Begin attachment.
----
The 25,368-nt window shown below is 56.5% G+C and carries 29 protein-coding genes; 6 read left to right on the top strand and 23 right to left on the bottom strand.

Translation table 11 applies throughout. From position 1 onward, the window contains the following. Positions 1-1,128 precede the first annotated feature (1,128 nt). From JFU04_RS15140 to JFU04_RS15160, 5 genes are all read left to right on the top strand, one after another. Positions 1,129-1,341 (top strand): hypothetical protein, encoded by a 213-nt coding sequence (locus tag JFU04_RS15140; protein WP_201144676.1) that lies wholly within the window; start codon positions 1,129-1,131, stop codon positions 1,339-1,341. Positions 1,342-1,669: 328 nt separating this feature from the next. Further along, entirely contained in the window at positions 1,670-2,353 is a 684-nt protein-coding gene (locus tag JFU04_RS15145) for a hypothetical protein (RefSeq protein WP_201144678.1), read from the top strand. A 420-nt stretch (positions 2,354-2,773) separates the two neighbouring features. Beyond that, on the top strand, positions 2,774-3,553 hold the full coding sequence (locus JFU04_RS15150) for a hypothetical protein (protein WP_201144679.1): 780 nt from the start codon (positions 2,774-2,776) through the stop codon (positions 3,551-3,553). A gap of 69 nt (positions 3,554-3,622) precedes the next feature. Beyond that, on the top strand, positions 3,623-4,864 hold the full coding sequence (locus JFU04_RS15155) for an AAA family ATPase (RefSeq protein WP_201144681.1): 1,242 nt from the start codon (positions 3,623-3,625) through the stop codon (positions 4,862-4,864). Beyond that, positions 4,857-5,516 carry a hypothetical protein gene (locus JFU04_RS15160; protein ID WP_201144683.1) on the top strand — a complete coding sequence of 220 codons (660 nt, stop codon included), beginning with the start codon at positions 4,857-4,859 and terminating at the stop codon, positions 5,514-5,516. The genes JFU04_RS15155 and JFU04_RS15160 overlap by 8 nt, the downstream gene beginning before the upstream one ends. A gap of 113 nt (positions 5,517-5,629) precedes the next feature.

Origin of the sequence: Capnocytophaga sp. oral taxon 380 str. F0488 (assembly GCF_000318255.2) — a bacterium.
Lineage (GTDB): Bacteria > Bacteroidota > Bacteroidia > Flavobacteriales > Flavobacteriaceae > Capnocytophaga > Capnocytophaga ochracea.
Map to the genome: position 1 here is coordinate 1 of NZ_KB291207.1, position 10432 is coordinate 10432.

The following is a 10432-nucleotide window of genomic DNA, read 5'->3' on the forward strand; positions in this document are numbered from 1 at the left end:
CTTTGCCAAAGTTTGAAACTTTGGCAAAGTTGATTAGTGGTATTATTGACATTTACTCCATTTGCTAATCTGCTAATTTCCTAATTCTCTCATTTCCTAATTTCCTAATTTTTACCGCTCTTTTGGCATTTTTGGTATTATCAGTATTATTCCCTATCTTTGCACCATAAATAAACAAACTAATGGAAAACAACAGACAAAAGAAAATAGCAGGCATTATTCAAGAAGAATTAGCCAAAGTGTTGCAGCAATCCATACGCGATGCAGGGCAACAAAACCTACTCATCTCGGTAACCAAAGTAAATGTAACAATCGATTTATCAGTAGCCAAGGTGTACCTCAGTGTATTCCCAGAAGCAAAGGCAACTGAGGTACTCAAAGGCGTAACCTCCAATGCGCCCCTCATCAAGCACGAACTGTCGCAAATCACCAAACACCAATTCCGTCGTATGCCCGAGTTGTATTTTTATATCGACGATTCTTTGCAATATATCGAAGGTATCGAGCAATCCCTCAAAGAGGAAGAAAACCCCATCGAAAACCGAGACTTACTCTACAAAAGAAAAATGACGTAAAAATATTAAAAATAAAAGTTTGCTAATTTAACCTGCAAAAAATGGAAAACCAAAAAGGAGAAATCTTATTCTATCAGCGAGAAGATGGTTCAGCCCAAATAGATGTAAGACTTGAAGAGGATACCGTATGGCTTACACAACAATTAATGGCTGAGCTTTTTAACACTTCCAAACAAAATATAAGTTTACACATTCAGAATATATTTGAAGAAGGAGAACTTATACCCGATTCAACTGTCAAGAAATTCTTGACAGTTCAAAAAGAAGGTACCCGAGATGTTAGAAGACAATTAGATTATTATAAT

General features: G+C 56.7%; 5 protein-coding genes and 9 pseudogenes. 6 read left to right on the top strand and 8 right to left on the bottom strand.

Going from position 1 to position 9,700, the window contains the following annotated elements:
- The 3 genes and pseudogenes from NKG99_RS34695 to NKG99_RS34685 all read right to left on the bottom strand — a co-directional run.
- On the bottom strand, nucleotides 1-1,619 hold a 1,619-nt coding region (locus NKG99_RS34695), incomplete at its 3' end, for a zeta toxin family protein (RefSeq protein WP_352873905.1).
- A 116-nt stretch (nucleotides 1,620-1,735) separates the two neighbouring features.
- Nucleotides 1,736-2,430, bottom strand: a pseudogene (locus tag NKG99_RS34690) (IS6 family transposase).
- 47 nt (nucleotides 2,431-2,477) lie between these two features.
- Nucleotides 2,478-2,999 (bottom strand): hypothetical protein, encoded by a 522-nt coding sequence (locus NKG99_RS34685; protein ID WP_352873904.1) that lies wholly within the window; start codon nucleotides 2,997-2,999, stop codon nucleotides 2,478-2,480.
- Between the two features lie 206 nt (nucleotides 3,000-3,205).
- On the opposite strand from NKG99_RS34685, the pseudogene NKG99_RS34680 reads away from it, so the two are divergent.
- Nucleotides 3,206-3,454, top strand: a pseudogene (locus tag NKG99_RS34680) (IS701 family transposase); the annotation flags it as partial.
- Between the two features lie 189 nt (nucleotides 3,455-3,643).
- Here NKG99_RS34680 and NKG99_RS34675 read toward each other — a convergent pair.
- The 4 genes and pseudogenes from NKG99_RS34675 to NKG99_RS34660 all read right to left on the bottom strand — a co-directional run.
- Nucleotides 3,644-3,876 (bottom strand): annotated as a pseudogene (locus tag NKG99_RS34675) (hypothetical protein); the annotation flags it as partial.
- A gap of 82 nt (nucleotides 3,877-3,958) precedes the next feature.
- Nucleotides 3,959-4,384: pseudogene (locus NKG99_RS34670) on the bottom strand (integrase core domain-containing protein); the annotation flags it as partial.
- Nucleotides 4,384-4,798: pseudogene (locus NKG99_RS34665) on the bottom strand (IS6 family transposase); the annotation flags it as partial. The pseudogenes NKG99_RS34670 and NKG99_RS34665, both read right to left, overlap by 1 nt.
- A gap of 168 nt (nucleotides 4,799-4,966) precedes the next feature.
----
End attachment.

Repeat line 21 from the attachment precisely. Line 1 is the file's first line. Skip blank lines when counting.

- The 4 genes and pseudogenes from NKG99_RS34675 to NKG99_RS34660 all read right to left on the bottom strand — a co-directional run.